Bill Gates is getting his hands dirty again, seeking to change the lives of over 2.6 billion people, this time with a toilet – “Toilet 2.0.”
“‘Toilet 2.0’ – that’s right, innovations in sanitation have a big, positive impact for billions w/o access,” Gates tweeted.
The Bill & Melinda Gates Foundation, which works to help people lead healthy, productive lives, announced on Tuesday their initiative to help bring safe, clean sanitation services to millions of people in the developing world who don’t have access to safe, reliable toilets.
“No innovation in the past 200 years has done more to save lives and improve health than the sanitation revolution triggered by invention of the toilet,” Sylvia Matthews Burwell, president of the foundation’s Global Development Program, stated at a sanitation and hygiene conference in Africa.
“But it did not go far enough. It only reached one-third of the world. What we need are new approaches. New ideas. In short, we need to reinvent the toilet.”
Looking for innovative, efficient, and affordable solutions, with sanitation services costing no more than 5 cents per person per day, the foundation is providing $41.5 million in new sanitation grants for the project.
The new proposed toilets must be easy to install, use and maintain, and also utilize viable eco-friendly options for the developing world.
According to the foundation, current flush toilets required “massive amounts of sewer infrastructure and immense amounts of water – two things increasingly hard to come by,” especially in a poor country.
“You’re not going to build sewers all over the world,” Melinda stated in an interview, according to the Seattle Times. “It’s too expensive.”
Some of the solutions that are currently being developed include waterless toilets that do not rely on sewer connections, and toilets that could turn human waste into fuel to power local communities, fertilizer to improve crops, or even safe drinking water.
The foundation seeks to completely reinvent the capture and storage of waste in a revolutionary way.
“Disease caused by unsafe sanitation accounts for roughly half of all hospitalizations in the developing world,” Prince Willem-Alexander of the Netherlands, chair of the United Nations Secretary-General’s Advisory Board on Water and Sanitation, stated.
“This statistic is unacceptable, as is the fact that many decision makers remain reluctant to talk about sanitation, further stigmatizing the topic, and perpetuating a crisis whose solutions are within our reach.”
One of the United Nations’ 2015 Millennium Development Goals is to reduce half the number of people who don’t have access to basic sanitation.
One billion people still practice open defecation, according to the World Health Organization, which contributes to a number of diseases that lead to nearly 1.5 million deaths of children each year – largely preventable by proper sanitation.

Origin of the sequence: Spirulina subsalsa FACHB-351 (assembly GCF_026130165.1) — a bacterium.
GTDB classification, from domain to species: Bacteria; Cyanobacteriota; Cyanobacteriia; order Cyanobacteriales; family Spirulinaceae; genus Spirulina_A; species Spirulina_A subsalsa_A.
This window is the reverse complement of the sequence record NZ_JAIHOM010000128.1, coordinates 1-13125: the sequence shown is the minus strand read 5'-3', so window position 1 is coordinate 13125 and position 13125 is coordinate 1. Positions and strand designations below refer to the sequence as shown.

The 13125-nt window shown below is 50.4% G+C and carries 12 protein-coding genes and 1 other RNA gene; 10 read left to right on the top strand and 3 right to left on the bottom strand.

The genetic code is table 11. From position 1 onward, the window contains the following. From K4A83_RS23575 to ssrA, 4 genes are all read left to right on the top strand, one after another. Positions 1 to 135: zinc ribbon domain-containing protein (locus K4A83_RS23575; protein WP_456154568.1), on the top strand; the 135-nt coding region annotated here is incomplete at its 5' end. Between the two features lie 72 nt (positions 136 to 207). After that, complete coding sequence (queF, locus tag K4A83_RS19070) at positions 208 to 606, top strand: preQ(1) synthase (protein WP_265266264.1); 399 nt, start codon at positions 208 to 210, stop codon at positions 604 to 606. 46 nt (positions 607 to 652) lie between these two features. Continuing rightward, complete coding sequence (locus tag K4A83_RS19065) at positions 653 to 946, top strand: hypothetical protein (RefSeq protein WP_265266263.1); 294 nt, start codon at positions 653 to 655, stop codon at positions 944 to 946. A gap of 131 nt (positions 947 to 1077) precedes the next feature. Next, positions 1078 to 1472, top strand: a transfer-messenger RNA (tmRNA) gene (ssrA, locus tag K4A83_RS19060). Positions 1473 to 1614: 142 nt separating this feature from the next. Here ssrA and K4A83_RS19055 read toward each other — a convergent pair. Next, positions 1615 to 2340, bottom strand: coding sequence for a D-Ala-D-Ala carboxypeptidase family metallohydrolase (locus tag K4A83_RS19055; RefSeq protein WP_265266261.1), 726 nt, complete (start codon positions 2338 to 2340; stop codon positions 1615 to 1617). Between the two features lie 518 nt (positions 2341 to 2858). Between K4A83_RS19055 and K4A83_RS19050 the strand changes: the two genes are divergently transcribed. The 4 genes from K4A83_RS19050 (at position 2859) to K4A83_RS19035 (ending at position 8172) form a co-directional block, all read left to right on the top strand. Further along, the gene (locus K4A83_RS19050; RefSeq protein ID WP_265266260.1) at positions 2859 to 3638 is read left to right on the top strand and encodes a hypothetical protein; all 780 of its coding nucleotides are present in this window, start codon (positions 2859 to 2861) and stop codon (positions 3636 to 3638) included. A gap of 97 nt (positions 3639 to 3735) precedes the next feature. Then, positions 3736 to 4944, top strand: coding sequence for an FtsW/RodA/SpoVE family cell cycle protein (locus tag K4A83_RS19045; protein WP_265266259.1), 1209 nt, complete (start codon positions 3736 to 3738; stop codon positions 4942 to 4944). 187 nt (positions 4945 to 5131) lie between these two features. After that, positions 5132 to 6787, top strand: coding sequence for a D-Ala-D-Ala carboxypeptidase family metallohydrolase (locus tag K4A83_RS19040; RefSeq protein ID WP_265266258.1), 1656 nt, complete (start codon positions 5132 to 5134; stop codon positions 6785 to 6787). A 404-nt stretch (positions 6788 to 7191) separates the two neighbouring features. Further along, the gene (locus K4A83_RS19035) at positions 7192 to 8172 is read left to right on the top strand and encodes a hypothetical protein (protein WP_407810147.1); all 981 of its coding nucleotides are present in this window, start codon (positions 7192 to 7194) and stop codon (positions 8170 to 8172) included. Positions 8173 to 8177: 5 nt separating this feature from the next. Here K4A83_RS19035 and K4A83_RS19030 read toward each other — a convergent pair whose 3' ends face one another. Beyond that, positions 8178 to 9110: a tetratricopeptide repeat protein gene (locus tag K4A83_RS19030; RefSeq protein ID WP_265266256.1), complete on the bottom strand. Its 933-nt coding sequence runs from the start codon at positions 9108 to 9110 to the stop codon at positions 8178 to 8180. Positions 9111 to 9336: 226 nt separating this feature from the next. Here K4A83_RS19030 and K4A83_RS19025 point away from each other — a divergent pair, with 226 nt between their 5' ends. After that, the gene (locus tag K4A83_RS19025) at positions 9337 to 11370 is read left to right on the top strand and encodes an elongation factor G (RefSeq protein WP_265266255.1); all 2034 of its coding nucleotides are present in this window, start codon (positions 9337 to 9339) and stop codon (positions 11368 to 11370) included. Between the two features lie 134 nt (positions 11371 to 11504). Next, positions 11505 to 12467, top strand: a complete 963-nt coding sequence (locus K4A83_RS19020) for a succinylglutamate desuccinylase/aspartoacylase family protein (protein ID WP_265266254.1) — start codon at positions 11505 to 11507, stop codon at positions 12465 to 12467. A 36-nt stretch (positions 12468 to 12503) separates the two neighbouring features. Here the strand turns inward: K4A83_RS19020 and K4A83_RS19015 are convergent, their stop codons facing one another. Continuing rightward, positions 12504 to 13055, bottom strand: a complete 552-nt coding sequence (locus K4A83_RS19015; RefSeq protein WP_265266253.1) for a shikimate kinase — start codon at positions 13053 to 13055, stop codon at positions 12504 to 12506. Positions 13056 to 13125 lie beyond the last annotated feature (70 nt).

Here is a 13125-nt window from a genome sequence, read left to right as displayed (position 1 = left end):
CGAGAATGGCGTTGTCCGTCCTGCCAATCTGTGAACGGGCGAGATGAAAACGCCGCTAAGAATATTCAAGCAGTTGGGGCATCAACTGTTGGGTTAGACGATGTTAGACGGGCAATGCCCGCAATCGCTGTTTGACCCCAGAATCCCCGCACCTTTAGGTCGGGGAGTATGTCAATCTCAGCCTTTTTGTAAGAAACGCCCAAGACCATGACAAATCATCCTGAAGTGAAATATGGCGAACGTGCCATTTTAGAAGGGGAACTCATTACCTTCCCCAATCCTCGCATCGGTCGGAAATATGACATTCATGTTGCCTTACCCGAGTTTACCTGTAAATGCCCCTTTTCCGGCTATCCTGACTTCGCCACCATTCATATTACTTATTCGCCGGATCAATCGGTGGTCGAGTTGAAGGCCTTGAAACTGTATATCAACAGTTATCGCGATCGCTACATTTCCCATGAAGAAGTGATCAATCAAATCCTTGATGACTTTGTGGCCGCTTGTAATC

Having access to safe sanitation is reported to reduce child diarrhea by 30 percent and significantly increase school attendance as well.
In many developing countries, people were still using “flying toilets,” Frank Rijsberman, director of the foundation’s Water, Sanitation and Hygiene program, shared with ZeeNews.
“They go on a plastic bag and then throw it in the street, which is not only gross but kids walk around and play, and come into contact with the poop and can develop chronic diarrhea, which kills more children under the age of five than HIV/AIDS and malaria.”
Proper sanitation would not only reduce chronic illnesses and death but also bring substantial economic benefits to the world.
According to the World Health Organization, improved sanitation can produce up to $9 for every $1 invested by increasing productivity, reducing health care costs, and preventing illness, disability, and early death.
“We need to reinvent the toilet,” Rijsberman emphasized. “We have to learn to not think of poop as a nuisance and waste but as a resource that could be recycled at a cost of a few cents a day.”
“Now is the time to eliminate the health hazards, recycle waste and turn crap into valuable resources, like clean burning fuel, fertilizer, and believe it or not fresh water,” the foundation stressed.
“Today our toilets can’t do that, but the toilet of tomorrow can.”
New investments announced on Tuesday include: $3 million grant to universities challenging students and professors to develop a stand-alone toilet without piped-in water, a sewer connection, or outside electricity for less than 5 cents a day; $17 million to U.S. Agency for International Development; and $12 million to the African Development Bank and African Water Facility for development of sanitation pilot projects.
Some ideas proposed for the toilet challenge include developing a toilet that could produce biological charcoal, minerals, and clean water, turning the toilet into an electricity generator, and building a solar-powered toilet that could generate hydrogen and electricity for local use.